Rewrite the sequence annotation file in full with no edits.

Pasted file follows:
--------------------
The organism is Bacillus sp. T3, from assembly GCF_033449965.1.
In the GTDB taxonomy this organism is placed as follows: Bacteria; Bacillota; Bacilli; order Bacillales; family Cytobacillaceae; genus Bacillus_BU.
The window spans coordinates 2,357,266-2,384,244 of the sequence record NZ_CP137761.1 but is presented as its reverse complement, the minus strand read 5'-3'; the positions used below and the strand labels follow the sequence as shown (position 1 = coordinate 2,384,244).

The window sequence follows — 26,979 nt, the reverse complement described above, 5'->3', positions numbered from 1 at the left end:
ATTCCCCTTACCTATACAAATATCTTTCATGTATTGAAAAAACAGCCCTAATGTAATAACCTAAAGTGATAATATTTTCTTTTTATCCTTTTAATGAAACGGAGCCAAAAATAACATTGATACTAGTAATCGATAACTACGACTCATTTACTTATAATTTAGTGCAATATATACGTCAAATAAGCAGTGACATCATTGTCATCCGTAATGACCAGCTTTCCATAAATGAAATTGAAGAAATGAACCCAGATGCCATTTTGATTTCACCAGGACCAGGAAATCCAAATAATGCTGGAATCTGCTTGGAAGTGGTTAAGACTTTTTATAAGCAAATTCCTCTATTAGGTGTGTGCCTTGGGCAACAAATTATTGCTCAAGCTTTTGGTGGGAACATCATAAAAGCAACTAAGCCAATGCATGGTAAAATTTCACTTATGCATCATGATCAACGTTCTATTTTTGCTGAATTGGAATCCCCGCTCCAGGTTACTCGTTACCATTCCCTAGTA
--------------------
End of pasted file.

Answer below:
The organism is Bacillus sp. T3, from assembly GCF_033449965.1.
In the GTDB taxonomy this organism is placed as follows: Bacteria; Bacillota; Bacilli; order Bacillales; family Cytobacillaceae; genus Bacillus_BU.
The window spans coordinates 2,357,266-2,384,244 of the sequence record NZ_CP137761.1 but is presented as its reverse complement, the minus strand read 5'-3'; the positions used below and the strand labels follow the sequence as shown (position 1 = coordinate 2,384,244).

The window sequence follows — 26,979 nt, the reverse complement described above, 5'->3', positions numbered from 1 at the left end:
ATTCCCCTTACCTATACAAATATCTTTCATGTATTGAAAAAACAGCCCTAATGTAATAACCTAAAGTGATAATATTTTCTTTTTATCCTTTTAATGAAACGGAGCCAAAAATAACATTGATACTAGTAATCGATAACTACGACTCATTTACTTATAATTTAGTGCAATATATACGTCAAATAAGCAGTGACATCATTGTCATCCGTAATGACCAGCTTTCCATAAATGAAATTGAAGAAATGAACCCAGATGCCATTTTGATTTCACCAGGACCAGGAAATCCAAATAATGCTGGAATCTGCTTGGAAGTGGTTAAGACTTTTTATAAGCAAATTCCTCTATTAGGTGTGTGCCTTGGGCAACAAATTATTGCTCAAGCTTTTGGTGGGAACATCATAAAAGCAACTAAGCCAATGCATGGTAAAATTTCACTTATGCATCATGATCAACGTTCTATTTTTGCTGAATTGGAATCCCCGCTCCAGGTTACTCGTTACCATTCCCTAGTA